Wednesday, 26 September 2012

Building a Brand: Lego Manchester Arndale Store Review

I've recently begun regressing. It's a worry. I've graduated University, got a proppa job, started paying council tax and have even considered life insurance. However, I have also booked a holiday to Disney World, started wearing graphic T-shirts straight out of Big Bang Theory (when no one is looking) and recently spent a few hours in the new Lego store at Manchester Arndale, playing with lego bricks.

I have always been the level-headed, Mr. Organiser, the one who mums and dads used to say "he is old headed". Yet, upon stepping into formal adult-dom I've become a big fat child. Nothing is as good an example of this than my recent trip to the Lego store at Manchester Arndale.



I had had the review booked for a while but post-Manchester Evening News Diary Party hangovers and Vet's visits somewhat prevented my trip to the new store. However, I finally made it, met the lovely Manager Heather and began my tour.

"We prefer to consider the store an experience rather than a shop," says Heather, a scouser who has recently relocated to leafy Chorlton to run Lego's ninth UK stand-alone store, "it's such a unique toy, it caters for all ages."

 Me, sat at my desk, wearing oh-so on trend English heritage.

Ah, so I'm not alone in my regressive stance as adult-turned-child? Apparently not, just before my meeting with Heather, she had been ordering a shed-load of bricks for a gentleman who was building a city! There is also an elderly couple who shop at the Manchester Arndale store who have a who room dedicated to Lego, with a Lego train running through it! I was getting heart palpitations at the thought, I once had a whole bedroom dedicated to Knex (do you remember Knex?) I had Knex Ferris wheels, roller-coasters, cranes. It is, truly, my most macho memory.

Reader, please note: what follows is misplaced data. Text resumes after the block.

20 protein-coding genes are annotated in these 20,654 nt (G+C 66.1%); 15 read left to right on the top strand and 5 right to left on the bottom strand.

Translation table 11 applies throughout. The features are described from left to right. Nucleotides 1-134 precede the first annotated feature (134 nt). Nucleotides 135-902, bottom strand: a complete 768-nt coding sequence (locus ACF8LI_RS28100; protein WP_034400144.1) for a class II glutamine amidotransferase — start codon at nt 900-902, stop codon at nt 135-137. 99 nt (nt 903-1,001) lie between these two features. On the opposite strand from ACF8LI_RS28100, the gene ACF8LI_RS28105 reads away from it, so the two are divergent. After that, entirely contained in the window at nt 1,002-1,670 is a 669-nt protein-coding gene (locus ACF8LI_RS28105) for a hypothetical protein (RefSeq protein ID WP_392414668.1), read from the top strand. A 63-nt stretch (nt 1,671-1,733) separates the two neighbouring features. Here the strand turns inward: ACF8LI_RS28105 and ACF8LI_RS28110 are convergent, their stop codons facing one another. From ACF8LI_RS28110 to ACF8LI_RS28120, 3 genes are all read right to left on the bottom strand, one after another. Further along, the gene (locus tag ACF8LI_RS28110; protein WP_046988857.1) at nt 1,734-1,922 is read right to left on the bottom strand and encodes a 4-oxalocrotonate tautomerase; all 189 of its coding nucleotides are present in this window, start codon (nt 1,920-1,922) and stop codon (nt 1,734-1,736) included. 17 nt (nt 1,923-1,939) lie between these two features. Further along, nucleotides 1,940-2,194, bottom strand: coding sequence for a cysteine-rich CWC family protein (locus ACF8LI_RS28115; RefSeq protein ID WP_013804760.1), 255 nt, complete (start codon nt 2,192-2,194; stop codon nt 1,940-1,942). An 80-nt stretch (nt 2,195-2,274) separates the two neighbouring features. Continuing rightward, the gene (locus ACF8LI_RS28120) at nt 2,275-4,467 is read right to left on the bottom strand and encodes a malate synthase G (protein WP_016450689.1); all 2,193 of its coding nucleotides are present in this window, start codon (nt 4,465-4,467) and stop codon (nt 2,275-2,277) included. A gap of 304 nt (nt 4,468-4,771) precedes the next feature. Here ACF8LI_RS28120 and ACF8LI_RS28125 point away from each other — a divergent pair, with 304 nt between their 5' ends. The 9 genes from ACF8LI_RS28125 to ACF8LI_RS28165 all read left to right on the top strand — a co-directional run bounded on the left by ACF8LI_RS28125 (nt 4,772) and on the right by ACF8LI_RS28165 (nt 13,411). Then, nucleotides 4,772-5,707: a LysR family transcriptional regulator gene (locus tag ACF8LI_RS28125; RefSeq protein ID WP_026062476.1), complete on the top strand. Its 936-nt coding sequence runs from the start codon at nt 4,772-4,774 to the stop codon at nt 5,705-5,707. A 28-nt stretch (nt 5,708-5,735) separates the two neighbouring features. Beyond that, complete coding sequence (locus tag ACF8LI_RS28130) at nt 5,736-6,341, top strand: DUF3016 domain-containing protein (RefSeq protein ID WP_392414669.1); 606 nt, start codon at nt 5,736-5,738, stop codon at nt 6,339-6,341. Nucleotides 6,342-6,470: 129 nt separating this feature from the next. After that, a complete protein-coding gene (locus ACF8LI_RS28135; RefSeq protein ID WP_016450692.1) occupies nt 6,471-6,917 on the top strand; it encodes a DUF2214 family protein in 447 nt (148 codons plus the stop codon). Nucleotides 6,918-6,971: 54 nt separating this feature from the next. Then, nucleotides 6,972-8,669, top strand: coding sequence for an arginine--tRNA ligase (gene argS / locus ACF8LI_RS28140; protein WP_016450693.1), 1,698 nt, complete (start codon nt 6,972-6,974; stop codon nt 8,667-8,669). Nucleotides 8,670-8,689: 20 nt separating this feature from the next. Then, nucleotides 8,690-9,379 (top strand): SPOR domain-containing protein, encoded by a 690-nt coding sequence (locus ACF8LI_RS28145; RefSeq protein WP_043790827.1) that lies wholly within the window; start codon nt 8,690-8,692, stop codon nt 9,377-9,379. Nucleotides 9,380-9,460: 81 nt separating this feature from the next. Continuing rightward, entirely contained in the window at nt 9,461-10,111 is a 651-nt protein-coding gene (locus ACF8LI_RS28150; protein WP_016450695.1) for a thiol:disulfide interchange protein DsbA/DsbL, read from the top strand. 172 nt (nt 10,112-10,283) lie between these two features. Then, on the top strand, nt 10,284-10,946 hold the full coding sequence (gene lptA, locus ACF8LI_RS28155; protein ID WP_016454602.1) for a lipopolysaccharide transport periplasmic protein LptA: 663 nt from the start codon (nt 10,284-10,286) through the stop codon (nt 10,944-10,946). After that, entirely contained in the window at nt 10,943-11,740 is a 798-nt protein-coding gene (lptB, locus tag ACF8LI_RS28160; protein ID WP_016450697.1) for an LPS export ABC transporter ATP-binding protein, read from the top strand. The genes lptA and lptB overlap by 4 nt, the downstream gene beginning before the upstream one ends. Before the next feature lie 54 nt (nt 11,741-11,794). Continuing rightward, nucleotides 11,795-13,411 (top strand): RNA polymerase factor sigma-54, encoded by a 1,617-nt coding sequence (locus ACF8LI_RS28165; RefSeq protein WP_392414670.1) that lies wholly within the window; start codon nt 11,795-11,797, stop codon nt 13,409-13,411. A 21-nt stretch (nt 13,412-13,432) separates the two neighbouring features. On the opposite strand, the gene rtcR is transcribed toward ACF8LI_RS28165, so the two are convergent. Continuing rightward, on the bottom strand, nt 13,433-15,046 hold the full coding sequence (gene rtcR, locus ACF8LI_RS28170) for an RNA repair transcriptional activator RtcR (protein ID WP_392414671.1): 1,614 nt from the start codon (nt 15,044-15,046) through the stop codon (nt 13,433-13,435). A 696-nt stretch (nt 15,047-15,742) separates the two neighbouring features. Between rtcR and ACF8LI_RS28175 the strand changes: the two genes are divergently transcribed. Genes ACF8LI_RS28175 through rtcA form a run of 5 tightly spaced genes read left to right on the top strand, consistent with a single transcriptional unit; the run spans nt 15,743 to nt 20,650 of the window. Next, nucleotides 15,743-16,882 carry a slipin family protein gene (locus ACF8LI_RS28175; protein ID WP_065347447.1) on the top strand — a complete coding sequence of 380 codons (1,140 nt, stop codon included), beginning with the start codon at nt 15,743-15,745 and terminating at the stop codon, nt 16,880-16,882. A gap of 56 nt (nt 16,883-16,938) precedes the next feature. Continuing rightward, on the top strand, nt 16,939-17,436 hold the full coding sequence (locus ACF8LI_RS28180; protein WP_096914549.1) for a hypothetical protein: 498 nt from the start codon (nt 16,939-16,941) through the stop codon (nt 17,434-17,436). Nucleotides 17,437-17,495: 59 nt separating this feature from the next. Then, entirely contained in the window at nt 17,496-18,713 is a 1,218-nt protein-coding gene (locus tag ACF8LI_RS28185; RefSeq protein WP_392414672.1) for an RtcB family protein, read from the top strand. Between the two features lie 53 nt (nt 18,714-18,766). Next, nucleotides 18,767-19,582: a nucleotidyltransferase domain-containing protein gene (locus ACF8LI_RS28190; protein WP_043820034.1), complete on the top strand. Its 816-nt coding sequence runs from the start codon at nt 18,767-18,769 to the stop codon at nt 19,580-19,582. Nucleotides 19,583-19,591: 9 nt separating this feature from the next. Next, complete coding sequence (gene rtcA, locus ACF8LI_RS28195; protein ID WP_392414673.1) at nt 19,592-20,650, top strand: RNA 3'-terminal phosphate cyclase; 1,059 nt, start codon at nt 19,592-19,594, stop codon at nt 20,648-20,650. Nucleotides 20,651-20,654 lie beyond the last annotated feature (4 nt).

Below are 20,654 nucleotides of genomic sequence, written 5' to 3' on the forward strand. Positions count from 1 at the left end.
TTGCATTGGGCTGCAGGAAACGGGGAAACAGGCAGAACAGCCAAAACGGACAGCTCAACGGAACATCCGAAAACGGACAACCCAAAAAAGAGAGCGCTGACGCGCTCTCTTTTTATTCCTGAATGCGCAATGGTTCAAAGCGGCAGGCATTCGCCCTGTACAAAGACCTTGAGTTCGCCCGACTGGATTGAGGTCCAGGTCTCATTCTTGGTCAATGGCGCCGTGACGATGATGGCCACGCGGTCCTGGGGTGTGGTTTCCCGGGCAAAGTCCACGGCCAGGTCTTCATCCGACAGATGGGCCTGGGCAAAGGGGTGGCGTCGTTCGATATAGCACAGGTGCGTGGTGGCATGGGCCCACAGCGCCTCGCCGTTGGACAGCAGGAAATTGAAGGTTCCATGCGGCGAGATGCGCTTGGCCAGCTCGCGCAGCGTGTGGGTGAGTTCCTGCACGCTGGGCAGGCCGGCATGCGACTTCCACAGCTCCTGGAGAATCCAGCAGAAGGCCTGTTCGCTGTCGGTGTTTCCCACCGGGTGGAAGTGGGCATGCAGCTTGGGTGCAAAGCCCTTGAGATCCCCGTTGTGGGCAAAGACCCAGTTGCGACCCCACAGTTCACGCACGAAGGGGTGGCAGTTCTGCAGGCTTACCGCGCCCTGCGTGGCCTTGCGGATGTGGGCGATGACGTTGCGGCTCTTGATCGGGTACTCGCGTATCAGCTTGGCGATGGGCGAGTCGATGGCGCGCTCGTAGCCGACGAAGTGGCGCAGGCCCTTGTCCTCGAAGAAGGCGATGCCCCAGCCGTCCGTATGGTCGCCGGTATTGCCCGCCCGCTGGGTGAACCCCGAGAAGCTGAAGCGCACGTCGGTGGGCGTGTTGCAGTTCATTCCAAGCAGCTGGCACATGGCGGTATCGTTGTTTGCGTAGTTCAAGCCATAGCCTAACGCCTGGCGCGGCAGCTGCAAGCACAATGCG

So the store is about play, there are digital play stations, building play stations, interactive areas, a pick-a-brick wall and play sets piled floor to ceiling, the full length of the store.



What was nice to see was that mums, dads, kids, grannies, grandads and couples without kids were all having a giggle, making their Lego alter-egos and sampling the toys and creations on display. I think of this philosophy when explaining mine and Adam's recent Disney World holiday booking to less than convinced friends and acquaintances. They wonder why two 'adults' want to go to a holiday destination built for children. I just reply, you're never to old for Disney. I think the same is true for Lego.

The not-so child-like Saratoga Springs Spa resort Adam and I are staying in next October.

After our tour and talk Heather gave me an empty carton and said, "this is our pick-a-brick wall, it's like pick-and-mix, only for Lego. Go, treat yourself."


I all but galloped to the wall, kicking a pram and elbowing a 5 year old in the face to get there. I may have been the "old headed" child but the parents also remarked on my profound inability to share.

END.